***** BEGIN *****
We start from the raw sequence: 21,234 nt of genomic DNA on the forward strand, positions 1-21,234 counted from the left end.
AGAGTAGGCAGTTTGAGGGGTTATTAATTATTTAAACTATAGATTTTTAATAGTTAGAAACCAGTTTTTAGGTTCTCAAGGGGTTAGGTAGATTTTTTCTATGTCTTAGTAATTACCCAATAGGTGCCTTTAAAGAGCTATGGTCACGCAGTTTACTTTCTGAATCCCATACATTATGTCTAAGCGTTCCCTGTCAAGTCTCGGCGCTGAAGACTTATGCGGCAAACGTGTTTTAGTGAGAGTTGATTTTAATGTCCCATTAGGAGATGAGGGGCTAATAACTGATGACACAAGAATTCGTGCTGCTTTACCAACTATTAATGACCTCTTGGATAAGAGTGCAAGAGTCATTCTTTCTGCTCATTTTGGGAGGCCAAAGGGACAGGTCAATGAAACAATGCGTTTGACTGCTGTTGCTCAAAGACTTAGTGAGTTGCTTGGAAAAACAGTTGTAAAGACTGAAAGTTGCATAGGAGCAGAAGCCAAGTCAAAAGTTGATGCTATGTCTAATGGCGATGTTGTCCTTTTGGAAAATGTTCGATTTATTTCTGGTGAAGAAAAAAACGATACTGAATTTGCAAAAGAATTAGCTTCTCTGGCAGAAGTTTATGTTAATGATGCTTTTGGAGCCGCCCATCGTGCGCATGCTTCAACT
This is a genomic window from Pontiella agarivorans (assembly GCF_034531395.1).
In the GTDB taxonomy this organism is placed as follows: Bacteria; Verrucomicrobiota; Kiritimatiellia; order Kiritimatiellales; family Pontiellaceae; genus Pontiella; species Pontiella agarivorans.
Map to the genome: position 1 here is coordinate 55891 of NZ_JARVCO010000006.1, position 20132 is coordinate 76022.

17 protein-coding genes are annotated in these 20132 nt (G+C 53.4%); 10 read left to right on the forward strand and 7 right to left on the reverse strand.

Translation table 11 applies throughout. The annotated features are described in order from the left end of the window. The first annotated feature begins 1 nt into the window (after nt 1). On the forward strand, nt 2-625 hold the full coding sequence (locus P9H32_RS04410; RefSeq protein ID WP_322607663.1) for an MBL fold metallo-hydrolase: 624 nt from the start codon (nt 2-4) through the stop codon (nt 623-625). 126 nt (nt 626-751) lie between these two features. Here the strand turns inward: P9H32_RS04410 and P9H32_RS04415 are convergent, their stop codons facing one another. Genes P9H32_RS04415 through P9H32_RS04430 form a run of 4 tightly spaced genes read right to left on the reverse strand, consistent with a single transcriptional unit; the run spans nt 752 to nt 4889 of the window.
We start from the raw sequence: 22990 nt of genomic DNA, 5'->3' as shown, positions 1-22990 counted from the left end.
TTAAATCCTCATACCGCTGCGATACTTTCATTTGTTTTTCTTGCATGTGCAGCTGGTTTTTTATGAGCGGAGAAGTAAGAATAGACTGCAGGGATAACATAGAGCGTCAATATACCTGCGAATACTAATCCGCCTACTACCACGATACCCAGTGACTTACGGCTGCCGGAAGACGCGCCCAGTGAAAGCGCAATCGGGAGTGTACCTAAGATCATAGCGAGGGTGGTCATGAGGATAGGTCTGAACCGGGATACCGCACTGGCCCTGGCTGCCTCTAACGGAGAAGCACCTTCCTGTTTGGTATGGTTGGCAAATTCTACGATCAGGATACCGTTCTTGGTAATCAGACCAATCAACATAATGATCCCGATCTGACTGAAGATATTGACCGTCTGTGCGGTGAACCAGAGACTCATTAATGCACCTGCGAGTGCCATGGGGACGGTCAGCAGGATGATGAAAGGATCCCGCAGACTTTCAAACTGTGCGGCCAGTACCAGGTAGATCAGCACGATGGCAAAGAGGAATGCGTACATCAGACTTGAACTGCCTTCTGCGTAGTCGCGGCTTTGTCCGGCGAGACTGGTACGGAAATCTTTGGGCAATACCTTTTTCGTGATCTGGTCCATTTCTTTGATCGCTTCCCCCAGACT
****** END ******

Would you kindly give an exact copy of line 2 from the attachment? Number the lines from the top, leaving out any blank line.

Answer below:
AGAGTAGGCAGTTTGAGGGGTTATTAATTATTTAAACTATAGATTTTTAATAGTTAGAAACCAGTTTTTAGGTTCTCAAGGGGTTAGGTAGATTTTTTCTATGTCTTAGTAATTACCCAATAGGTGCCTTTAAAGAGCTATGGTCACGCAGTTTACTTTCTGAATCCCATACATTATGTCTAAGCGTTCCCTGTCAAGTCTCGGCGCTGAAGACTTATGCGGCAAACGTGTTTTAGTGAGAGTTGATTTTAATGTCCCATTAGGAGATGAGGGGCTAATAACTGATGACACAAGAATTCGTGCTGCTTTACCAACTATTAATGACCTCTTGGATAAGAGTGCAAGAGTCATTCTTTCTGCTCATTTTGGGAGGCCAAAGGGACAGGTCAATGAAACAATGCGTTTGACTGCTGTTGCTCAAAGACTTAGTGAGTTGCTTGGAAAAACAGTTGTAAAGACTGAAAGTTGCATAGGAGCAGAAGCCAAGTCAAAAGTTGATGCTATGTCTAATGGCGATGTTGTCCTTTTGGAAAATGTTCGATTTATTTCTGGTGAAGAAAAAAACGATACTGAATTTGCAAAAGAATTAGCTTCTCTGGCAGAAGTTTATGTTAATGATGCTTTTGGAGCCGCCCATCGTGCGCATGCTTCAACT